LENOX — The tradition goes on. On Sunday night, in its first concert of the season, the Tanglewood Music Center Orchestra memorialized two longtime TMC faculty members who died during the past year: violinist Joseph Silverstein and conductor Gustav Meier.

The program itself opened with two American works with Boston Symphony Orchestra and TMC associations: Three Dance Episodes from Leonard Bernstein's "On the Town" and William Schuman's Symphony No. 3. And it introduced this year's conducting fellows, Nuno Coelho and Christian Reif, who follow in the long-ago footsteps of Bernstein, a conducting fellow in the TMC founding year, 1940.

There was more: The orchestra's playing maintained a standard of excellence that belied the reality that, with only a week of rehearsal, these were students coming together for the first time. Ensemble was tight and responsive to different conducting styles. Solos — there were many of them — were precise, burnished and eloquent.

From 1962 to 1984, Silverstein wore many hats at the BSO: concertmaster, assistant conductor, co-founder of the Chamber Players and TMC coach. He went on to direct the Utah Symphony, retiring in 1998, but continued to introduce Tanglewood students to the ways of chamber music.


Meier, a less public figure, served as coordinator of the student conducting program from 1980 to 1996. In the program book, Stefan Asbury, a student of Meier's then and now the head of the conducting program, recalled that Meier's clear, insightful "manner of teaching was very helpful, given that as student conductors, we were still trying to work out what a conductor actually does."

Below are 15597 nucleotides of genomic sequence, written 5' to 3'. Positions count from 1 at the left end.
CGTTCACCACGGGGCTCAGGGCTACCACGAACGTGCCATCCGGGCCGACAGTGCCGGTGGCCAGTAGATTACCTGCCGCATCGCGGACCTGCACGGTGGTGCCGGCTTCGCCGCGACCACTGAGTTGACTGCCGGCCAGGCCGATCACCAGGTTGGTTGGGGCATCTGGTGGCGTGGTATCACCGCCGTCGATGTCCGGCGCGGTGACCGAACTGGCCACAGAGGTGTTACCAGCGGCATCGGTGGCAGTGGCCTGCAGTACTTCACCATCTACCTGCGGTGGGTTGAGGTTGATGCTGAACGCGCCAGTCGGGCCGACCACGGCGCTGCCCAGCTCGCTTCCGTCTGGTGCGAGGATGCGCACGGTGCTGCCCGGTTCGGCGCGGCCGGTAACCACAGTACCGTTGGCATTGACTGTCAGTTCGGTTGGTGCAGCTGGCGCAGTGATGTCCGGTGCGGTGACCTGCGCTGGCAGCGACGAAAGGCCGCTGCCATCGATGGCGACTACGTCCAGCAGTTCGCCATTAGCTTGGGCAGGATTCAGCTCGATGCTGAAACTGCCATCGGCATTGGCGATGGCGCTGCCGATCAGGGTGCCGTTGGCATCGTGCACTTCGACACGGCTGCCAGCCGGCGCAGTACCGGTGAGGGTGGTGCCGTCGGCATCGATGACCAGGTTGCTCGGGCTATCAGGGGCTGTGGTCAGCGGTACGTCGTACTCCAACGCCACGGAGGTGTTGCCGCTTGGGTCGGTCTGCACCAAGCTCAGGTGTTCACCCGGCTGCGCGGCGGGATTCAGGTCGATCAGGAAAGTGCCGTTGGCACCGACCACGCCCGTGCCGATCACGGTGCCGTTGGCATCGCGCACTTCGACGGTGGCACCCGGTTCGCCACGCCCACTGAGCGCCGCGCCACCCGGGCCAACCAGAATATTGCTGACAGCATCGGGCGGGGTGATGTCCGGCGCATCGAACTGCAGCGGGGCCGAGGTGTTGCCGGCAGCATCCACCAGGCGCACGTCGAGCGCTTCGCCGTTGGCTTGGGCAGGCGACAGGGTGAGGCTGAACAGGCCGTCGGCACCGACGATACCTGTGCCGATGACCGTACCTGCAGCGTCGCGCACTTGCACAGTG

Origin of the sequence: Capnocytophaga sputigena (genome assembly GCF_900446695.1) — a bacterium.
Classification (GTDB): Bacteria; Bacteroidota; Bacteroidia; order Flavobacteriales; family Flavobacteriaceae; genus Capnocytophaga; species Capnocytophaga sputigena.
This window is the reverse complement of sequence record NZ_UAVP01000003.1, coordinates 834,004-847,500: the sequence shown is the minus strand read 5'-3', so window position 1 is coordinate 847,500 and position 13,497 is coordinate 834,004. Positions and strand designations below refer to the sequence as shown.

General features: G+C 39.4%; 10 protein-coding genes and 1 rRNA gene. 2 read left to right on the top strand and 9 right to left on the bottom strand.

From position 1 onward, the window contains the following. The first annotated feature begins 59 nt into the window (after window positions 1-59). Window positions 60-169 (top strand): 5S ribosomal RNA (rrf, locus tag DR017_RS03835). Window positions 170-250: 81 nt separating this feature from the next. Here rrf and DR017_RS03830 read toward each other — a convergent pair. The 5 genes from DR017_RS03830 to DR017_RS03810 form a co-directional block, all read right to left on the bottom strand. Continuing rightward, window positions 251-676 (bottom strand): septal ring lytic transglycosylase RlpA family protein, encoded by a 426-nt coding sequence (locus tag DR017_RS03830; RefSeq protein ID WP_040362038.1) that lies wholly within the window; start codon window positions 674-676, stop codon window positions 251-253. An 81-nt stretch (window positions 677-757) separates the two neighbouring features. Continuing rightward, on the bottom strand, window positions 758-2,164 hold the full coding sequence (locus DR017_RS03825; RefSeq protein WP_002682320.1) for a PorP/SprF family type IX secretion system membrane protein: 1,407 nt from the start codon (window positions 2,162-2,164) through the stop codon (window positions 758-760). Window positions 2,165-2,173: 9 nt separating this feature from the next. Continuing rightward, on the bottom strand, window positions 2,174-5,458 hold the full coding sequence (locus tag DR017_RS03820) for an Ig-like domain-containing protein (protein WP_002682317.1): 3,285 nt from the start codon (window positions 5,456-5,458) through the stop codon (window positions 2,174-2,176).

Which brings us back to Sunday's concert, prepared under Asbury's overall supervision, and its many excellences.

Coelho and Reif shared the podium with Jacques Lacombe, who had just come off two weekend concerts with the BSO. Coelho, who is Portuguese, led the Bernstein dance suite and Rimsky-Korsakov's boisterous "Capriccio espagnol." The German Reif had the weightiest assignment: the Schuman symphony.

Schuman's 1941 work, commissioned and premiered by Koussevitzky with the BSO, is something of a neglected masterpiece. In two large movements, it occasionally recalls Copland's Third, its counterpart, but is denser and darker in its outlook and polyphony. The performance demonstrated its continuing vitality.

The post-intermission half of the concert traveled to Russia for the Rimsky-Korsakov piece and Tchaikovsky's "Romeo and Juliet" Overture. Lacombe pushed Tchaikovsky's Shakespearean drama to the limit, and maybe a little beyond.